Tim Carney continues exposing the politically motivated pork that politicians dole out to buy support and campaign contributions. This week, in his DC Examiner column, he takes on the farm bill’s expansion of the sugar program.
The farm bill headed to the White House this week guarantees that 85 percent of all sugar sold in the U.S. will be grown domestically. That means the federal government will fiercely restrict imports from other nations, driving up the price we pay for sugar.
This continues the long-running restrictions on sugar imports, which make our sugar more expensive. In 2007, raw sugar cost $11.60 per pound in the rest of the world, but $20.99 per pound here. Of course this makes our food more expensive.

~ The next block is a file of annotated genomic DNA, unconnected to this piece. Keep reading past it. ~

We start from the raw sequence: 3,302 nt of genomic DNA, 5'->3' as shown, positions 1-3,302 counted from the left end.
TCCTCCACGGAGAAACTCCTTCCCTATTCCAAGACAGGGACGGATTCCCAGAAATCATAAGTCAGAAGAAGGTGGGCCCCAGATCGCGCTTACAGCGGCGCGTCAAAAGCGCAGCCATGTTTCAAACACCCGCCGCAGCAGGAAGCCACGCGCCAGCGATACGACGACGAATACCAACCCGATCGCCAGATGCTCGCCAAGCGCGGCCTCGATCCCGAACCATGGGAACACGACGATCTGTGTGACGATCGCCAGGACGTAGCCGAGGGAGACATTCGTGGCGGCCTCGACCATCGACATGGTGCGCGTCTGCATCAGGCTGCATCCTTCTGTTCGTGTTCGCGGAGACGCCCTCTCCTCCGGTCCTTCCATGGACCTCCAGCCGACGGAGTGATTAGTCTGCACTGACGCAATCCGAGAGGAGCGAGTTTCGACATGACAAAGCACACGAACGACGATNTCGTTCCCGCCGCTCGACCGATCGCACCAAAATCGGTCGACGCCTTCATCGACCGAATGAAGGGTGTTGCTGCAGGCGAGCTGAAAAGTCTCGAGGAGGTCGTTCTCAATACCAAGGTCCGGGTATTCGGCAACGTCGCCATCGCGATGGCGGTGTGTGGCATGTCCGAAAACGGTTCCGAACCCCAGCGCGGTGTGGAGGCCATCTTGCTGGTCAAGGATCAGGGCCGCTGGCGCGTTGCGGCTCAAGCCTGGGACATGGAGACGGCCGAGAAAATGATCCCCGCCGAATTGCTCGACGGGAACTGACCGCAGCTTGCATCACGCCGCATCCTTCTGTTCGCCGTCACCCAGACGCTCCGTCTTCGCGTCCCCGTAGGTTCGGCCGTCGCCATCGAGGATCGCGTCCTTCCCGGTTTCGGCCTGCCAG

The farm bill also ramps up the special loans taxpayers give sugar growers. Sugar growers currently receive an 18-cent loan from the U.S. Department of Agriculture for each pound of raw cane sugar (and a higher rate for beet sugar) they grow. The collateral is the sugar, meaning that if a sugar company can’t sell its stuff for more than 18 cents, the government buys it. That rate would go up to 18.75 cents under the farm bill.
Finally (actually, there are other sugar subsidies in the farm bill, but too many to list), there is the seemingly Cunningham-inspired sugar-to-ethanol program: The USDA buys “excess sugar” and sells it to ethanol makers — and only ethanol makers.
For more on the sugar program, see the CEI Issue Analysis, “Is the U.S. Sugar Problem Solvable?”